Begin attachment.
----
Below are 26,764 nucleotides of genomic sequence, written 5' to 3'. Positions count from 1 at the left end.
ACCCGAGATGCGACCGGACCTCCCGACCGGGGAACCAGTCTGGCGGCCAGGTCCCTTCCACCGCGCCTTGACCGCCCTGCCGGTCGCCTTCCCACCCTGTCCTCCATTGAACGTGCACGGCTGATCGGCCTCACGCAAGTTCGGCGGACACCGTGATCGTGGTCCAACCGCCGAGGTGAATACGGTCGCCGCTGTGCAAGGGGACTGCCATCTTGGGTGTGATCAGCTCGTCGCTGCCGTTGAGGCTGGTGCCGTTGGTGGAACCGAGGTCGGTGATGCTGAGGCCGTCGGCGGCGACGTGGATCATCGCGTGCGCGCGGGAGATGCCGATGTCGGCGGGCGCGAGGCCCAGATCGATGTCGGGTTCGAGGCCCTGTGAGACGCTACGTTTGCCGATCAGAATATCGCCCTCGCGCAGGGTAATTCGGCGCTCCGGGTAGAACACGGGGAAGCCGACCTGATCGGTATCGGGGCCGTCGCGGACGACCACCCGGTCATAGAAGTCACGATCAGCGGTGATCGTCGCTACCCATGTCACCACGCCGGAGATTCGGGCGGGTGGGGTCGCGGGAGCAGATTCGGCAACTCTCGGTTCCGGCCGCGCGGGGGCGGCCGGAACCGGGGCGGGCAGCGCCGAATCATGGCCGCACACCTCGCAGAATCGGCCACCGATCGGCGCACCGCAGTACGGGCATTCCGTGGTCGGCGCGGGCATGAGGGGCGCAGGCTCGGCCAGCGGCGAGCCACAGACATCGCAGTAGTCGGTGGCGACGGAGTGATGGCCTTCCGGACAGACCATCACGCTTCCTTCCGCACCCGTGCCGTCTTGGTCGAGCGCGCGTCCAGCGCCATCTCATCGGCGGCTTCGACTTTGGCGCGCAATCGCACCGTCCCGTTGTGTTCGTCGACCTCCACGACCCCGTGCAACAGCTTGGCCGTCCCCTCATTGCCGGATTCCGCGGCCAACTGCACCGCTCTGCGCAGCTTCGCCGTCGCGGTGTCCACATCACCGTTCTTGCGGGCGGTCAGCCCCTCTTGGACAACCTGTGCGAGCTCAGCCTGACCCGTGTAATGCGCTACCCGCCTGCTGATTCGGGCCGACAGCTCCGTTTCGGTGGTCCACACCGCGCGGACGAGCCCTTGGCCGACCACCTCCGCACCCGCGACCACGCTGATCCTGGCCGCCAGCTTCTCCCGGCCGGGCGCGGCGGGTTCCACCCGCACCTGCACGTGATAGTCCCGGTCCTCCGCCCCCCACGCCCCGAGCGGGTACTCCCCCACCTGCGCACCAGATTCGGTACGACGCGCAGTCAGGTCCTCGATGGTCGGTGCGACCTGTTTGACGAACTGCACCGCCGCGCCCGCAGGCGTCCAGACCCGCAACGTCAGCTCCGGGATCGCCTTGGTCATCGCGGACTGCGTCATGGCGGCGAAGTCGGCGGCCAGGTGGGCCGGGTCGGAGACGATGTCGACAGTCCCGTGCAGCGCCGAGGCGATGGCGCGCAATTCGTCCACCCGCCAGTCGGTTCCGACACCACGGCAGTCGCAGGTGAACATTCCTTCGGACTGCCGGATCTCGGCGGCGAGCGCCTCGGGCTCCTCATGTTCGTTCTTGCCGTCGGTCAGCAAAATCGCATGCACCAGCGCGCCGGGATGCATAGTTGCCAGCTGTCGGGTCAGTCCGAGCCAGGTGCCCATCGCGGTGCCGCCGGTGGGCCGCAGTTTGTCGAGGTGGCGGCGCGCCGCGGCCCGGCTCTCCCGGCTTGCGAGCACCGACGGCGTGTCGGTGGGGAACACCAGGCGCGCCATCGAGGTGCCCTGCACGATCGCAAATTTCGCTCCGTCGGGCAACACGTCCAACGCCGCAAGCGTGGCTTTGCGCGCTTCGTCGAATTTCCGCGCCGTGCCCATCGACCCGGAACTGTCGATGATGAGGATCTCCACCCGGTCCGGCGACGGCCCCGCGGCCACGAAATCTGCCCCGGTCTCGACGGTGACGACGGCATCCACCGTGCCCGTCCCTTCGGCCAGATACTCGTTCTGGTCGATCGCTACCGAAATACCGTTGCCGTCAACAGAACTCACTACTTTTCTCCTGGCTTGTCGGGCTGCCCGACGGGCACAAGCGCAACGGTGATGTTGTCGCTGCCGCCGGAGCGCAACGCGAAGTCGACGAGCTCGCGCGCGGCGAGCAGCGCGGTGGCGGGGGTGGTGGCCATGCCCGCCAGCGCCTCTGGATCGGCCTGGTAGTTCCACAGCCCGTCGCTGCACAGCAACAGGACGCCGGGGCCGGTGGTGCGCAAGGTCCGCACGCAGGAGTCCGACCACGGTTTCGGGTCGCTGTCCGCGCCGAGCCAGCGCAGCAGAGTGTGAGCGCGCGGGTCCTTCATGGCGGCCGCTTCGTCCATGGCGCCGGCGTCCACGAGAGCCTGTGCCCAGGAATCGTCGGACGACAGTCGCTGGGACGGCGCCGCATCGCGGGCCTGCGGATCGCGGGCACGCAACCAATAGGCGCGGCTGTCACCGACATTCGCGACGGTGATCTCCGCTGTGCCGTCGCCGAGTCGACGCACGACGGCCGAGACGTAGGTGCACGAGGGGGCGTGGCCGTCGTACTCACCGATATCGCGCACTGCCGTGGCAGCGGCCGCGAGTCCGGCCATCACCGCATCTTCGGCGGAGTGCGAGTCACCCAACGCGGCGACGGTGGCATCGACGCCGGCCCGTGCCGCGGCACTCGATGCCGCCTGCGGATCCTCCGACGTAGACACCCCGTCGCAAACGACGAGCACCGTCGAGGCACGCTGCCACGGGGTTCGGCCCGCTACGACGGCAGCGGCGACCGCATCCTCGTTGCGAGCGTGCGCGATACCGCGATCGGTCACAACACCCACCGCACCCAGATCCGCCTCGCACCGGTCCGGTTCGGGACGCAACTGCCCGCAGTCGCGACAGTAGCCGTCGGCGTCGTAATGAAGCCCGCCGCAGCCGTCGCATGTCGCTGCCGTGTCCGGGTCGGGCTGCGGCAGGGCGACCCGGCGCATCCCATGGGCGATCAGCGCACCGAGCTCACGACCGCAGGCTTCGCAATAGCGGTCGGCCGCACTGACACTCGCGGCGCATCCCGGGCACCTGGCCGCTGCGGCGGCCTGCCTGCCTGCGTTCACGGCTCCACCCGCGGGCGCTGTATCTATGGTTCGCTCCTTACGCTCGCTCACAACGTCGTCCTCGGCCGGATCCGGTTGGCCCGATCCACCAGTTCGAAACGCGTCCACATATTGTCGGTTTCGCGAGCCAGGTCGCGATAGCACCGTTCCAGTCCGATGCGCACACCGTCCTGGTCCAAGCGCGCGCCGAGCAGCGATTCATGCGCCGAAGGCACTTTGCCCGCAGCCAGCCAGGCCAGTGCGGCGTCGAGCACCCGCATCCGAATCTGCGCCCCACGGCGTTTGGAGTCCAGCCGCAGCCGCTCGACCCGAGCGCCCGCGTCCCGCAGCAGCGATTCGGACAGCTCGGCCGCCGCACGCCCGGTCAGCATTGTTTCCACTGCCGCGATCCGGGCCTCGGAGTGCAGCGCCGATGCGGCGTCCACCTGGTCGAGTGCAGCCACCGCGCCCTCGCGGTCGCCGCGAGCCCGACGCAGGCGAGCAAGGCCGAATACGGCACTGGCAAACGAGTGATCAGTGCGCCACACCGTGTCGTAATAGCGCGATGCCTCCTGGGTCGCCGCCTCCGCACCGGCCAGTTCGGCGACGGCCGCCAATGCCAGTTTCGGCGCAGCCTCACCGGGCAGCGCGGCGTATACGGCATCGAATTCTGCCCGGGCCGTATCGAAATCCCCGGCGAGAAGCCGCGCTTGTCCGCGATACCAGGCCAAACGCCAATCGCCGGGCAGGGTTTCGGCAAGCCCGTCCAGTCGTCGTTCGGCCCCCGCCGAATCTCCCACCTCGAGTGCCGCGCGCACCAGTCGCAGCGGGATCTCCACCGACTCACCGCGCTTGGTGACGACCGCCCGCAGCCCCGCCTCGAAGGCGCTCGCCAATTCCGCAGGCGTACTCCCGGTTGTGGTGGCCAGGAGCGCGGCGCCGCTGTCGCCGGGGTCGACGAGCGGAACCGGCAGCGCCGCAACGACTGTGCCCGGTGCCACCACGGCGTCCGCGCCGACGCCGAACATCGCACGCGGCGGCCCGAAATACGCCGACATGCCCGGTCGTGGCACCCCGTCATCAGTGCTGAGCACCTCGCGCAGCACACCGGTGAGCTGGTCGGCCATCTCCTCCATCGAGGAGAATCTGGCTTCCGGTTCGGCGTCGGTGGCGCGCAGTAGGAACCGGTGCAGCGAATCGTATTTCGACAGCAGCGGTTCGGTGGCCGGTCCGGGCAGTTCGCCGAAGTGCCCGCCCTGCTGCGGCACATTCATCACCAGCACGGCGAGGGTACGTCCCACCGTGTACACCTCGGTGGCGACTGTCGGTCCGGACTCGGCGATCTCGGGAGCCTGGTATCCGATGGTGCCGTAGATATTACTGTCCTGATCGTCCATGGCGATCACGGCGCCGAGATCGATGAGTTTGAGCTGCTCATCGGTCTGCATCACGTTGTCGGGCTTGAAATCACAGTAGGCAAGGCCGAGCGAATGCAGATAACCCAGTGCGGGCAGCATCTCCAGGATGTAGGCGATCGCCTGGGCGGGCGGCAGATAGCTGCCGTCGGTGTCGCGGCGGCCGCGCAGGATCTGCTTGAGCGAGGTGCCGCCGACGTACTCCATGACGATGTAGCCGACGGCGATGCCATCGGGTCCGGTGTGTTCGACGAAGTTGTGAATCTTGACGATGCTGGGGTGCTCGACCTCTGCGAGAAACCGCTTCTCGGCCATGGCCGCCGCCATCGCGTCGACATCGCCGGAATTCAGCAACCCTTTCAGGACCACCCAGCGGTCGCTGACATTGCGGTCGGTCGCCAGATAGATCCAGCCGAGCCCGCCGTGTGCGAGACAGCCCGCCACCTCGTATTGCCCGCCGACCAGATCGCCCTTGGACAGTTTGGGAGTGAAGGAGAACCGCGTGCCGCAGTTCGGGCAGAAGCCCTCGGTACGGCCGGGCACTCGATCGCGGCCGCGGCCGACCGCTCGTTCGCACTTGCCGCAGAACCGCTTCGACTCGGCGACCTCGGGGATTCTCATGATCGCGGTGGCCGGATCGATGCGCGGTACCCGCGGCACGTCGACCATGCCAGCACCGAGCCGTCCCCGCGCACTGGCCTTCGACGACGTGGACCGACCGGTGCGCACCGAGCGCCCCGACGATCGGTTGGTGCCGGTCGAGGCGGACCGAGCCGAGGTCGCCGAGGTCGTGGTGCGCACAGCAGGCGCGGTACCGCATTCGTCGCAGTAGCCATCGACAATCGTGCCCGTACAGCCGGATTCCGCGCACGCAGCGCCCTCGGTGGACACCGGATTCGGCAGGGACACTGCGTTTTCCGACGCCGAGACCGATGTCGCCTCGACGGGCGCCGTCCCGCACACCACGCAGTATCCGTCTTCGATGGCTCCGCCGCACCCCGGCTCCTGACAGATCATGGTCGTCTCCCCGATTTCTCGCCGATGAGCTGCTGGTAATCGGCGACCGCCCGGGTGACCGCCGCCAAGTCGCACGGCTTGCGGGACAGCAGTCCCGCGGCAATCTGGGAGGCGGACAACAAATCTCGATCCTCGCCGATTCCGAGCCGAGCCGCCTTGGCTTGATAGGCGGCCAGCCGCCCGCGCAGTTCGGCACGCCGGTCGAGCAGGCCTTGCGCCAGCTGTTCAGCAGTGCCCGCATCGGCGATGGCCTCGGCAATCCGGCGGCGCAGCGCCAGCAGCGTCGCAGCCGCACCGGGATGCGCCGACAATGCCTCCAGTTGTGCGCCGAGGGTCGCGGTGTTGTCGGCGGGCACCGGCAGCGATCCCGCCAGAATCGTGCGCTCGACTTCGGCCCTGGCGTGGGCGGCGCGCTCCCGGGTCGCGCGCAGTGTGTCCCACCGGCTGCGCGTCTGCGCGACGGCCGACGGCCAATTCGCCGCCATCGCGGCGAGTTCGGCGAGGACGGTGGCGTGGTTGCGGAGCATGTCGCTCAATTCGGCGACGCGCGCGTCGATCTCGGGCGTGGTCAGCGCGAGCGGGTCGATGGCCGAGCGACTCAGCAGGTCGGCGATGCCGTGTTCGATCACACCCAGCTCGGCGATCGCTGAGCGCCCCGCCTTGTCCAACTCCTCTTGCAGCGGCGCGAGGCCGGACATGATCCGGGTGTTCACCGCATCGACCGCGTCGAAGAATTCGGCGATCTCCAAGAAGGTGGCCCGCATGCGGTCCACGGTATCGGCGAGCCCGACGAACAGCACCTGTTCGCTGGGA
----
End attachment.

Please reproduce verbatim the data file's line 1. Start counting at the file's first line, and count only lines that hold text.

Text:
Below are 26,764 nucleotides of genomic sequence, written 5' to 3'. Positions count from 1 at the left end.